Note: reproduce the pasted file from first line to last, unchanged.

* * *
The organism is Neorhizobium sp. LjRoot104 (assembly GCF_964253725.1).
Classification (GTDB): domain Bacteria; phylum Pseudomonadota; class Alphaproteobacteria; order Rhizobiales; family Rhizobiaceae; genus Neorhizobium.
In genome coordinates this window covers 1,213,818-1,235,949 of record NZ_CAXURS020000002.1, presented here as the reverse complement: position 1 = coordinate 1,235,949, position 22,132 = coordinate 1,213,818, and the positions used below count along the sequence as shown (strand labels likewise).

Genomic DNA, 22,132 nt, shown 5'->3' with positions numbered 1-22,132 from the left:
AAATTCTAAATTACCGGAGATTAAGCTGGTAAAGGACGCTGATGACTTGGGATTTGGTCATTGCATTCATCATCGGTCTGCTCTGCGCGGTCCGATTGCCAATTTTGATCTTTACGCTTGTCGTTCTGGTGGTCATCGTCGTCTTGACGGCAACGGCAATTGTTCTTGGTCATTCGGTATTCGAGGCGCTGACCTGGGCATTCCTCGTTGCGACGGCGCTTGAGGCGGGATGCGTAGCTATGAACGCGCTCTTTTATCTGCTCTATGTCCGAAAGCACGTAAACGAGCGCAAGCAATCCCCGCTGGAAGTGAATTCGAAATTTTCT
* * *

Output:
The organism is Neorhizobium sp. LjRoot104 (assembly GCF_964253725.1).
Classification (GTDB): domain Bacteria; phylum Pseudomonadota; class Alphaproteobacteria; order Rhizobiales; family Rhizobiaceae; genus Neorhizobium.
In genome coordinates this window covers 1,213,818-1,235,949 of record NZ_CAXURS020000002.1, presented here as the reverse complement: position 1 = coordinate 1,235,949, position 22,132 = coordinate 1,213,818, and the positions used below count along the sequence as shown (strand labels likewise).

Genomic DNA, 22,132 nt, shown 5'->3' with positions numbered 1-22,132 from the left:
AAATTCTAAATTACCGGAGATTAAGCTGGTAAAGGACGCTGATGACTTGGGATTTGGTCATTGCATTCATCATCGGTCTGCTCTGCGCGGTCCGATTGCCAATTTTGATCTTTACGCTTGTCGTTCTGGTGGTCATCGTCGTCTTGACGGCAACGGCAATTGTTCTTGGTCATTCGGTATTCGAGGCGCTGACCTGGGCATTCCTCGTTGCGACGGCGCTTGAGGCGGGATGCGTAGCTATGAACGCGCTCTTTTATCTGCTCTATGTCCGAAAGCACGTAAACGAGCGCAAGCAATCCCCGCTGGAAGTGAATTCGAAATTTTCT